Post-Craftsy Post

I had to pull another all-nighter as I left Denver for home this weekend. Turns out, as I arrived for a supposed 12:10pm flight Saturday, I was bumped to a 1am flight on Sunday. Too bad I had left my comfy hotel room and I had to cancel on my friend Robin. I was up for around 30 hours coming home. There's no way I could sleep in the airport or on the plane. Arrived home, hugged the kids, gave them some Easter goodies, and went to bed!

Below is an honest craft room shot of my studio as I returned. It's not horribly can still see the floor after all. Now to get all my bits and bobs back in their places and start some new projects (or return to some unfinished ones...but that just might be crazy talk.)

The folks at Craftsy still have my quilts and many of my samples, including the long-suffering Ruler Work Sampler. They did send me a nice high resolution picture to send along to Pat Sloan who will be interviewing me next Monday for a segment on her American Patchwork and Quilting Radio Show.

It airs live and I think I'm fairly petrified! I like editors, proofreading, and such. I also am not a fan of talking on the phone, but I hear she's a great interviewer. Forgive me if I say something completely stupid or unintelligible.

Now to take a few days and unpack, reorganize, and spend some extra time with my kids (it's spring break) and my mom who is visiting. Plus get caught up at work.

I'd just like to thank everyone who has taken the time to leave me an encouraging comment in the last week or so. It means the world to me!

It's a Wrap!

Despite the efforts of a huge snow storm, my class has been successfully wrapped up and I've been told it will be ready for release about the third week of April! Now if I can just get home before then.

The airline is  0 for 3 attempts at getting me to Lynchburg as scheduled after flying into Charlotte from Denver. Looks like I'll be visiting my friends and guest contributer Robin tonight.

I wanted to let you know that Craftsy is having a huge sale this weekend  on all classes. Get any classes you've been eyeballing at a great price. All classes are 50% off! Use my special instructor link for the best price and to put a little extra jingle in my pocket. Maybe I can use it for an over priced snack at the airport. Lol!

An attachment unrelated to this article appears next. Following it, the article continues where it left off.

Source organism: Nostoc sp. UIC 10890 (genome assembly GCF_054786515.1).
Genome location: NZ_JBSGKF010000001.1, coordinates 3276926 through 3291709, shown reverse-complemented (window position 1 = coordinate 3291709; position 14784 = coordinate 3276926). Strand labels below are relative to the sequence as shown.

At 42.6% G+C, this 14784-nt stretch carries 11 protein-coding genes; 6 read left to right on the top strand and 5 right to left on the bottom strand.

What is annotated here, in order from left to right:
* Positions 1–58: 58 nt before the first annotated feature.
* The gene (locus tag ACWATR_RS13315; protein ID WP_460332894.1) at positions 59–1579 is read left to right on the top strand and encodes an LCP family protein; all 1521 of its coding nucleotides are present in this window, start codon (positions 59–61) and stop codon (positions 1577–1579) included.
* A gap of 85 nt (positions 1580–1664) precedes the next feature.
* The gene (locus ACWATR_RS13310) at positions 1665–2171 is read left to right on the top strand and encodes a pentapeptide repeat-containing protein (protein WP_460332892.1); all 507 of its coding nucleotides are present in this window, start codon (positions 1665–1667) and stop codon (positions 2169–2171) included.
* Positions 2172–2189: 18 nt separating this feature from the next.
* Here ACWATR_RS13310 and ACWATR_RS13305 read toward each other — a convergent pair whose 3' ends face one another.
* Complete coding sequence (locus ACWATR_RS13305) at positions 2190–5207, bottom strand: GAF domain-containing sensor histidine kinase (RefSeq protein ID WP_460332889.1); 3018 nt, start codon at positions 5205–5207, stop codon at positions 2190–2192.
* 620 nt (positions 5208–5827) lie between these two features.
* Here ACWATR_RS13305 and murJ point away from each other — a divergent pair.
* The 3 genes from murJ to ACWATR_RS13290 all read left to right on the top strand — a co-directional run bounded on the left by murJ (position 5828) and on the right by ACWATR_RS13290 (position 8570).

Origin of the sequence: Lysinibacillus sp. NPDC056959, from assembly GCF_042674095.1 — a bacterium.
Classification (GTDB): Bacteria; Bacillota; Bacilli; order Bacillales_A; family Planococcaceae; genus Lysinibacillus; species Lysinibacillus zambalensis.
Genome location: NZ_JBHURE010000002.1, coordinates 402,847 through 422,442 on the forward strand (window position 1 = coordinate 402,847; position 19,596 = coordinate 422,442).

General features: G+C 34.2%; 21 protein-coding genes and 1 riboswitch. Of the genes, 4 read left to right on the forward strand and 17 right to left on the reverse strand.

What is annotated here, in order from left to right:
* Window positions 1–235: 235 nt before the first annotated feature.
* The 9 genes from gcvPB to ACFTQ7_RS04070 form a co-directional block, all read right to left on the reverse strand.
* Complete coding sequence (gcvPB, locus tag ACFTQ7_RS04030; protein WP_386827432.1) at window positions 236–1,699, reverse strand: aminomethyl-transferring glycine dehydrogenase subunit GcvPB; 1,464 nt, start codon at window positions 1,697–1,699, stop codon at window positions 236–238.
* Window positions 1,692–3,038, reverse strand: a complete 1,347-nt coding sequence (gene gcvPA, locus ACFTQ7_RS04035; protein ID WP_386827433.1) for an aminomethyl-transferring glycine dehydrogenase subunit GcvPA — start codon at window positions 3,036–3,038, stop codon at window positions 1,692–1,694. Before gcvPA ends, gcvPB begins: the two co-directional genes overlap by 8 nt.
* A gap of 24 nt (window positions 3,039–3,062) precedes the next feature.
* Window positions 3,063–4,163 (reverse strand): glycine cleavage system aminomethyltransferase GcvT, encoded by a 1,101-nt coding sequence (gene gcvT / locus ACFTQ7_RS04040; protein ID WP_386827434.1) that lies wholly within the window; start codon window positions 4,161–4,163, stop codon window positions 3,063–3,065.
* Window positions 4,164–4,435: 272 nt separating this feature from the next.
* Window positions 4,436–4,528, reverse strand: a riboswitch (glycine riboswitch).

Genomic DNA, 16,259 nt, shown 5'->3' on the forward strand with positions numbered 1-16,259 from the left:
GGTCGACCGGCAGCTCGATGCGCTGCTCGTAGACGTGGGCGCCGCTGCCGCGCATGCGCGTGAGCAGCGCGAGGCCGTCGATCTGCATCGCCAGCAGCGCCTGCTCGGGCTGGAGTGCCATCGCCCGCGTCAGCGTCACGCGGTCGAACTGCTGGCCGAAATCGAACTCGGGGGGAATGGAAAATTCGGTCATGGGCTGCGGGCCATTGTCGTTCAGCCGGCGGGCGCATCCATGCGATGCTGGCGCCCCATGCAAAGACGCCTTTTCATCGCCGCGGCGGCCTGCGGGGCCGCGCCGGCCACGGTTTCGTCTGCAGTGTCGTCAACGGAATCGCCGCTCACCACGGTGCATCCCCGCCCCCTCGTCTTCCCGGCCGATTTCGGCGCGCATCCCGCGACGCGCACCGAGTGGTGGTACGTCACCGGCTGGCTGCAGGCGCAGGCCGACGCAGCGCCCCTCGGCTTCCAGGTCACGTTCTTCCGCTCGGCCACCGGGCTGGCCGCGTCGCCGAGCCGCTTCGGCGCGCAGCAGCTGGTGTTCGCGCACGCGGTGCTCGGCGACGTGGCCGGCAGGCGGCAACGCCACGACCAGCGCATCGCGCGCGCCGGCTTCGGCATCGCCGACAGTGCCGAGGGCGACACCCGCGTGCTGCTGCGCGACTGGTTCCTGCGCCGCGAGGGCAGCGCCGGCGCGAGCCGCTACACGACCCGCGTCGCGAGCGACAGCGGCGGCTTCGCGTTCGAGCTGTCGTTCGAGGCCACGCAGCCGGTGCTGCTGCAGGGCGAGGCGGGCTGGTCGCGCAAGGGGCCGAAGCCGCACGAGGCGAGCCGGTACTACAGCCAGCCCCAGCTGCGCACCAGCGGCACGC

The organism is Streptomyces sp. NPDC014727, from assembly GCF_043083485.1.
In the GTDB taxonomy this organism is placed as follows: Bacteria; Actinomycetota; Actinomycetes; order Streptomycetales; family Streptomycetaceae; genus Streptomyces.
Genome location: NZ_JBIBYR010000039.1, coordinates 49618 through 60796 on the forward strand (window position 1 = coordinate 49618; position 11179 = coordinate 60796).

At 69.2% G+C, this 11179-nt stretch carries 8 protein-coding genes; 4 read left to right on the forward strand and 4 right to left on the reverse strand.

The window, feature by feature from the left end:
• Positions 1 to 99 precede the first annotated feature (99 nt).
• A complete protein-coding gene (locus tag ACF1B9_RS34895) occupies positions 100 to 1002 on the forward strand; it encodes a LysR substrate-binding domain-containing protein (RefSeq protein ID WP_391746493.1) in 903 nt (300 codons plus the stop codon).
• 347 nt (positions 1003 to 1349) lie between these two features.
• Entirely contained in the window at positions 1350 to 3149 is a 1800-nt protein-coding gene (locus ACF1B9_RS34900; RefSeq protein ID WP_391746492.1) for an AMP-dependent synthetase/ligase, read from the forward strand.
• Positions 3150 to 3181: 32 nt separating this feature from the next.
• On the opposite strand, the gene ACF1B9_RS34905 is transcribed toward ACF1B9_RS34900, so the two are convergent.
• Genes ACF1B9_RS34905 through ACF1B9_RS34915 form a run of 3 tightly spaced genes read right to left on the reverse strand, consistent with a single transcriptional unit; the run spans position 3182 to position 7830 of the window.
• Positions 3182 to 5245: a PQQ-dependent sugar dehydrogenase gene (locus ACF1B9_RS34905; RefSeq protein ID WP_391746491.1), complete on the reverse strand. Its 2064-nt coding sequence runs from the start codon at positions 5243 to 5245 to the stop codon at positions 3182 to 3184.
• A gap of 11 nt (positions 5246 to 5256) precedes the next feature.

Lights, Camera, Action!

Today's the day! No time to really write, but I'm so excited! Here I am reflected in the booth window of the newly revamped and equipped Craftsy Studio E. If you remember the yellow room with the grey metal wall with all the wonderful little props, thread, rulers and such of many Craftsy quilting classes, it is no more. I kind of miss it!

Below is my producer, Clif looking for the right tool as Maria Capp and Molly, both with Craftsy as they work to figure out how to sink the machine level with the surface. The mechanism got stuck somehow.

I foolishly decided to leave my laptop at home for lighter travel which was a big mistake. I have my tablet, but somethings don't want to play nicely with it. I feel a bit lost and out of touch without it.

But I'll be focusing on my class pretty hard and I'll be back home soon. It's a lot of work on a tight and fast timeline, but so worth it.

Until then, just keep quilting!

Removing the Stumbling Blocks of Quilting Perfectionism

I am putting the finishing touches on my next Craftsy class and it seems the world has been conspiring against me with a ton of things trying to happen all at once and vying for my time. So I've asked for a little help from my friends. My BQF (best quilty friend) Robin is a marvel and I convinced her to tell us how she gets so much quilting done.

Robin is a very generous, hospitable, and humble soul. She's also a lot of fun. It was almost worth it the last time I flew and got stranded overnight in her city's airport just to have a quick visit with her. She's a longarm quilter for the most part, but since we met several years ago, she's been free motion quilting on her domestic machine now and then. I think I'm rubbing off on her! She works very diligently to gift the people in her life (and those in the lives of her family) with beautiful quilts. I'm pretty sure she's more productive than I am.

 Hi Amy!  I’m so happy you invited me to be here.  I love your blog and often refer my domestic quilting friends to it.  I love how approachable and do-able you make free motion quilting on the dm.
So glad you asked me to share my recent reprioritizing of my quilting.  Briefly, my family recently experienced the loss of my mother.  I had planned on reproducing a piece of artwork she had made in high school, a pen and ink watercolor, in fiber art.  Unfortunately she passed away shortly after I started it and never saw the finished art quilt.  I was devastated that I had not made it a higher priority on my list of quilting projects.

Robin's re-creation of her mother's artwork. Yes, that's done on fabric.

Mom’s passing caused me to rethink and reprioritize my quilting.  Not just WHAT I quilted and in what order, but HOW I went about my quilting.  First, I reprioritized my projects in order of which projects I would be most devastated if the recipient were to pass away before I was able to finish it or something happened to me.  Macabre I know, but none of us are guaranteed tomorrow.
However, I realized that just reprioritizing my projects wasn’t enough.  I needed to work faster and more efficiently.   I considered, “What are the stumbling blocks that keep me from finishing a project in a timely manner and how do I eliminate them?”